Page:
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“The risk of a wrong decision is preferable to the terror of indecision.”
– Maimonides

It’s fair to say that if your governance structure works, then most other things in your organisation will work as well.

Where governance works, the hard questions are asked: are we doing the right things?; are we doing things right?; and are we on track to deliver the expected benefits?

On the other hand, if governance isn’t working, well, you probably know how that plays out!

When we’re talking about portfolio governance really we are talking about the decision-making principles, processes and practices that take place across the portfolio. Good governance means that you know what decisions are made by whom, when they are made, and against what criteria. It also means that the governance you are applying at the portfolio level aligns to the corporate governance structures.

Clear roles and responsibilities are crucial here: decision-making accountability needs to be agreed, communicated and respected across the organisation. In the project and program space, governance structures are usually in place to make sure that ongoing investment decisions are made before projects and programs begin, and at various stages throughout their lifecycle.

At Benefit Management, we know that good governance is central to so many other aspects of running a successful portfolio. We understand that governance at all levels of the organisation is a critical success factor to engender effective and efficient decision making practices. In a recent engagement, Benefit Management was able to establish a revised governance structure in a large public transport program. Given the fast-paced, dynamic nature of the environment, we knew it was critical to develop governance processes at both the project and program levels to ensure effective escalation of risks and issues, and to keep the leadership team informed about project and program progress. Benefit Management developed a Program Approach and Project Management Handbook which specified the business rules for staged reviews of the program and projects, outlined risks, issues and variation management processes, and specifically mapped governance roles and responsibilities.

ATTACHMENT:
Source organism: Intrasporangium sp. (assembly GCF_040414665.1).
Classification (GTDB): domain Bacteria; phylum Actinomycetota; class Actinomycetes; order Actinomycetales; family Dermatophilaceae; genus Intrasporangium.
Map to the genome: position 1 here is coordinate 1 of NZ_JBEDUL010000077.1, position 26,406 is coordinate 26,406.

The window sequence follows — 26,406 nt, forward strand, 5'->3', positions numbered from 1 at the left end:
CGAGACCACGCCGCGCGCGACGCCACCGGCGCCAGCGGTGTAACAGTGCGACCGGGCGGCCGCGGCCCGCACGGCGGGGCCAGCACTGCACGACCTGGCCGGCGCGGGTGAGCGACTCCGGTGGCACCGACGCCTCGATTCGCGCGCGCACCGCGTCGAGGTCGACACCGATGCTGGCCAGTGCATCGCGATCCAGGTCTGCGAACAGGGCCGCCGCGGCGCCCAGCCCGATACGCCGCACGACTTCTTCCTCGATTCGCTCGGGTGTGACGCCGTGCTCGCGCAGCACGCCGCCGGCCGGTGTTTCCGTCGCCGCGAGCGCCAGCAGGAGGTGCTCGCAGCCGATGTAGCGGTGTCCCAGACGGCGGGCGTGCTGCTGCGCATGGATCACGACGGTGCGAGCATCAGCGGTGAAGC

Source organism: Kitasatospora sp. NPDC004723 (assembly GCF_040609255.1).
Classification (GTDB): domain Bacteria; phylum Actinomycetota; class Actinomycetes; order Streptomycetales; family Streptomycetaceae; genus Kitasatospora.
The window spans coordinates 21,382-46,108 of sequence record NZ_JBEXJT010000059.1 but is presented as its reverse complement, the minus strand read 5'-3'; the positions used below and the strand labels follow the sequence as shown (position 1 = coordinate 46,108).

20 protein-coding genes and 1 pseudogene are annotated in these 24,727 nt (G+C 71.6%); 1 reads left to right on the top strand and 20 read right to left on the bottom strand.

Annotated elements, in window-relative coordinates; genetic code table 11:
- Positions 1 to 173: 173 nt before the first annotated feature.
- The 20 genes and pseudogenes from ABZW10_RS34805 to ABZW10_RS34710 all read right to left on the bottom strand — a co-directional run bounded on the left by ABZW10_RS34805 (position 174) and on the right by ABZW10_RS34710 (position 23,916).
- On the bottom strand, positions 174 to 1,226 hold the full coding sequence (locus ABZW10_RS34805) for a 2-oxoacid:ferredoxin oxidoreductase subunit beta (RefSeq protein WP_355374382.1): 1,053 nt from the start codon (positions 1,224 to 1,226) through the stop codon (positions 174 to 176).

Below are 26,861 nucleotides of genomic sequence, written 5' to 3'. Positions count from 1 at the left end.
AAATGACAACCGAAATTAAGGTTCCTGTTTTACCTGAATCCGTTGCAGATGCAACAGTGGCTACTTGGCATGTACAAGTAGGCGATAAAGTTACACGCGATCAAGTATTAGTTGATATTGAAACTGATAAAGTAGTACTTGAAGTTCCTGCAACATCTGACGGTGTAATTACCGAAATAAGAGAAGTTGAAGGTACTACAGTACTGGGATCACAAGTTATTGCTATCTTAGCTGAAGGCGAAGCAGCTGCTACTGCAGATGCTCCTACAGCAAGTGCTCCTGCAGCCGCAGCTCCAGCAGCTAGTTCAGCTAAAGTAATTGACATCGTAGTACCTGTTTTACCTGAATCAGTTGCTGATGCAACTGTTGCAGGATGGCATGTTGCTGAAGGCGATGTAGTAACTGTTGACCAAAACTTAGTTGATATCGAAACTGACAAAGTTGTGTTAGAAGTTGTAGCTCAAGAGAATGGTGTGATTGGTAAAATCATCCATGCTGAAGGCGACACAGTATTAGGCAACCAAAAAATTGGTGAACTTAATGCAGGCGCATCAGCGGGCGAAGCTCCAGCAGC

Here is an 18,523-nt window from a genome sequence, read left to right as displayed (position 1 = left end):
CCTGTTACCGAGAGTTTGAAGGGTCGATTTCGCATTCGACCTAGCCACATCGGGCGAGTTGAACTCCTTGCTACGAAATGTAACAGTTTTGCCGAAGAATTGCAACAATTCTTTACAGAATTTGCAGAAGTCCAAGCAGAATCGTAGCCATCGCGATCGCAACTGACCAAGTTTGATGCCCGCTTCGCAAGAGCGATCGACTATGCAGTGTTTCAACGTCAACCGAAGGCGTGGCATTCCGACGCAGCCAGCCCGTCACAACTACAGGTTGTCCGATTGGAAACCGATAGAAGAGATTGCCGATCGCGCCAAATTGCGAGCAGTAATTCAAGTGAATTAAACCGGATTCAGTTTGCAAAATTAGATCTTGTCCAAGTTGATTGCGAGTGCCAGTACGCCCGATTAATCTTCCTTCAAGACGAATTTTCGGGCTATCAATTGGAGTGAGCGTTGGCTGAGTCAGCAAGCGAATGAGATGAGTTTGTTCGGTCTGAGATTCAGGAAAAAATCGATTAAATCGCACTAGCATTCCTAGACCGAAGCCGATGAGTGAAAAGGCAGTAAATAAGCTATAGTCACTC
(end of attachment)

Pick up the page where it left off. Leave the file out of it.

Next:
Challenges We Find

  • Blurred accountability-responsibility lines: it’s unclear who actually makes the decision and who supports the decision-making
  • Inconsistent decision-making processes
  • Irregular project and program staged reviews
  • Staff are not aware of the governance structures
  • Decision paralysis

Examples of how we can help

  • Developing a framework for project governance, program governance and portfolio-wide governance
  • Mapping roles and responsibilities, clearly emphasising decision making authority
  • Assisting organisations to implement the framework and ensure shared understanding